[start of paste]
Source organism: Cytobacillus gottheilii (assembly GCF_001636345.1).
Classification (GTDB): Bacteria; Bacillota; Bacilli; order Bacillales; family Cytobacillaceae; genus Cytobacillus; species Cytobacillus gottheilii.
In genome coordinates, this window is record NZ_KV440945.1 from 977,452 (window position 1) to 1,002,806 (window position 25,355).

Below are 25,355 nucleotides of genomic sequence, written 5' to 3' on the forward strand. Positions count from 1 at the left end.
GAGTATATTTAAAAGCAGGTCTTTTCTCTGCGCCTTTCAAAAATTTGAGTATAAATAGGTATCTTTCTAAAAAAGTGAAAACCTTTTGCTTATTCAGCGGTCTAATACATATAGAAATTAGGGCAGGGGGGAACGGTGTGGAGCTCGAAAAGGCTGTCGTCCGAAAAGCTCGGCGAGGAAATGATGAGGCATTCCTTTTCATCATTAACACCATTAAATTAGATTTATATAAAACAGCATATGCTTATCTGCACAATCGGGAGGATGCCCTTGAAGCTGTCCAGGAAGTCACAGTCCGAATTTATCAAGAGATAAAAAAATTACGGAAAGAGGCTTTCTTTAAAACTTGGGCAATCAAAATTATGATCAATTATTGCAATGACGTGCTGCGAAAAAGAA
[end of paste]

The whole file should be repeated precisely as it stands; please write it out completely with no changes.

Source organism: Cytobacillus gottheilii (assembly GCF_001636345.1).
Classification (GTDB): Bacteria; Bacillota; Bacilli; order Bacillales; family Cytobacillaceae; genus Cytobacillus; species Cytobacillus gottheilii.
In genome coordinates, this window is record NZ_KV440945.1 from 977,452 (window position 1) to 1,002,806 (window position 25,355).

Below are 25,355 nucleotides of genomic sequence, written 5' to 3' on the forward strand. Positions count from 1 at the left end.
GAGTATATTTAAAAGCAGGTCTTTTCTCTGCGCCTTTCAAAAATTTGAGTATAAATAGGTATCTTTCTAAAAAAGTGAAAACCTTTTGCTTATTCAGCGGTCTAATACATATAGAAATTAGGGCAGGGGGGAACGGTGTGGAGCTCGAAAAGGCTGTCGTCCGAAAAGCTCGGCGAGGAAATGATGAGGCATTCCTTTTCATCATTAACACCATTAAATTAGATTTATATAAAACAGCATATGCTTATCTGCACAATCGGGAGGATGCCCTTGAAGCTGTCCAGGAAGTCACAGTCCGAATTTATCAAGAGATAAAAAAATTACGGAAAGAGGCTTTCTTTAAAACTTGGGCAATCAAAATTATGATCAATTATTGCAATGACGTGCTGCGAAAAAGAA